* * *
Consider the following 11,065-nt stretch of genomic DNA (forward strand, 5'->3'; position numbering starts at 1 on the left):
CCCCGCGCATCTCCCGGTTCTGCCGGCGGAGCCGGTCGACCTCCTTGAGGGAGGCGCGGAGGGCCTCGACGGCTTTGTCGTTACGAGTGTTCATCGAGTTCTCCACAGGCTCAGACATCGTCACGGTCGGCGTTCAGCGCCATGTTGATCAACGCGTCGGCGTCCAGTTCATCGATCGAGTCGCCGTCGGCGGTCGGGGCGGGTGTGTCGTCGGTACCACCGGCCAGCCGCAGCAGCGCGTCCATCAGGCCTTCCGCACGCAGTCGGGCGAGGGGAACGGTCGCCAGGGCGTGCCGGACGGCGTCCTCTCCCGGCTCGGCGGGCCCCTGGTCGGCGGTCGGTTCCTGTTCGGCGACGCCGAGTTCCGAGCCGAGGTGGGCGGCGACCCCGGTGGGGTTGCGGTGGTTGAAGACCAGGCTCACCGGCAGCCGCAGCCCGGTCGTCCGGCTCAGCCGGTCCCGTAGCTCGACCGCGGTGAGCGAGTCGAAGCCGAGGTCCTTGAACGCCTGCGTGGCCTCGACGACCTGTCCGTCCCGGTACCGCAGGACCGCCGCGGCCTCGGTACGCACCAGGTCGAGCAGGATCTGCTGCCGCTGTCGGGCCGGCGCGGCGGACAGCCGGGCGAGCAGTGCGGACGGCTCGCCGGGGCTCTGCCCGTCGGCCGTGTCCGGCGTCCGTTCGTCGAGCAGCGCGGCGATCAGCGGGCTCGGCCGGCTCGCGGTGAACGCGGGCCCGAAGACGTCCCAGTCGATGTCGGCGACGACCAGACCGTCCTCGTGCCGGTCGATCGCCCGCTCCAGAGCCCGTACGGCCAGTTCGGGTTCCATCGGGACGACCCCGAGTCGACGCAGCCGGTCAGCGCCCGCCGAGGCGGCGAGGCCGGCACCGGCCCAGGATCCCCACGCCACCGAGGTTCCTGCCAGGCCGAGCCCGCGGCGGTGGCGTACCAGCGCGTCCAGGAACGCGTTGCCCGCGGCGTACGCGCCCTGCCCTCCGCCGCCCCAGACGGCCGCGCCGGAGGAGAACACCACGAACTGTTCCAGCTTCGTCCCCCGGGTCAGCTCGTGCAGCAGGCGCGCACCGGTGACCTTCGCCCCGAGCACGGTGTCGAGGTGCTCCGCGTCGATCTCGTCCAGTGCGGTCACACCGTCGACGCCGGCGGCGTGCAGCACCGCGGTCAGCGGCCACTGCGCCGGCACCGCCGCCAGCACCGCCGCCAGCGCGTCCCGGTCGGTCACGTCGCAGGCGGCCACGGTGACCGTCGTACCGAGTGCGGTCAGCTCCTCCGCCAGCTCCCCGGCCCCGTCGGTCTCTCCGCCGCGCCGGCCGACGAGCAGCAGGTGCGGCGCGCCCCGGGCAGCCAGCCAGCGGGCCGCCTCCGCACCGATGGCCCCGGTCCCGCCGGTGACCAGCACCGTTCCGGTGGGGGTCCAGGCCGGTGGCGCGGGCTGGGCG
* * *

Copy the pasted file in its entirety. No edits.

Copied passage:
Consider the following 11,065-nt stretch of genomic DNA (forward strand, 5'->3'; position numbering starts at 1 on the left):
CCCCGCGCATCTCCCGGTTCTGCCGGCGGAGCCGGTCGACCTCCTTGAGGGAGGCGCGGAGGGCCTCGACGGCTTTGTCGTTACGAGTGTTCATCGAGTTCTCCACAGGCTCAGACATCGTCACGGTCGGCGTTCAGCGCCATGTTGATCAACGCGTCGGCGTCCAGTTCATCGATCGAGTCGCCGTCGGCGGTCGGGGCGGGTGTGTCGTCGGTACCACCGGCCAGCCGCAGCAGCGCGTCCATCAGGCCTTCCGCACGCAGTCGGGCGAGGGGAACGGTCGCCAGGGCGTGCCGGACGGCGTCCTCTCCCGGCTCGGCGGGCCCCTGGTCGGCGGTCGGTTCCTGTTCGGCGACGCCGAGTTCCGAGCCGAGGTGGGCGGCGACCCCGGTGGGGTTGCGGTGGTTGAAGACCAGGCTCACCGGCAGCCGCAGCCCGGTCGTCCGGCTCAGCCGGTCCCGTAGCTCGACCGCGGTGAGCGAGTCGAAGCCGAGGTCCTTGAACGCCTGCGTGGCCTCGACGACCTGTCCGTCCCGGTACCGCAGGACCGCCGCGGCCTCGGTACGCACCAGGTCGAGCAGGATCTGCTGCCGCTGTCGGGCCGGCGCGGCGGACAGCCGGGCGAGCAGTGCGGACGGCTCGCCGGGGCTCTGCCCGTCGGCCGTGTCCGGCGTCCGTTCGTCGAGCAGCGCGGCGATCAGCGGGCTCGGCCGGCTCGCGGTGAACGCGGGCCCGAAGACGTCCCAGTCGATGTCGGCGACGACCAGACCGTCCTCGTGCCGGTCGATCGCCCGCTCCAGAGCCCGTACGGCCAGTTCGGGTTCCATCGGGACGACCCCGAGTCGACGCAGCCGGTCAGCGCCCGCCGAGGCGGCGAGGCCGGCACCGGCCCAGGATCCCCACGCCACCGAGGTTCCTGCCAGGCCGAGCCCGCGGCGGTGGCGTACCAGCGCGTCCAGGAACGCGTTGCCCGCGGCGTACGCGCCCTGCCCTCCGCCGCCCCAGACGGCCGCGCCGGAGGAGAACACCACGAACTGTTCCAGCTTCGTCCCCCGGGTCAGCTCGTGCAGCAGGCGCGCACCGGTGACCTTCGCCCCGAGCACGGTGTCGAGGTGCTCCGCGTCGATCTCGTCCAGTGCGGTCACACCGTCGACGCCGGCGGCGTGCAGCACCGCGGTCAGCGGCCACTGCGCCGGCACCGCCGCCAGCACCGCCGCCAGCGCGTCCCGGTCGGTCACGTCGCAGGCGGCCACGGTGACCGTCGTACCGAGTGCGGTCAGCTCCTCCGCCAGCTCCCCGGCCCCGTCGGTCTCTCCGCCGCGCCGGCCGACGAGCAGCAGGTGCGGCGCGCCCCGGGCAGCCAGCCAGCGGGCCGCCTCCGCACCGATGGCCCCGGTCCCGCCGGTGACCAGCACCGTTCCGGTGGGGGTCCAGGCCGGTGGCGCGGGCTGGGCG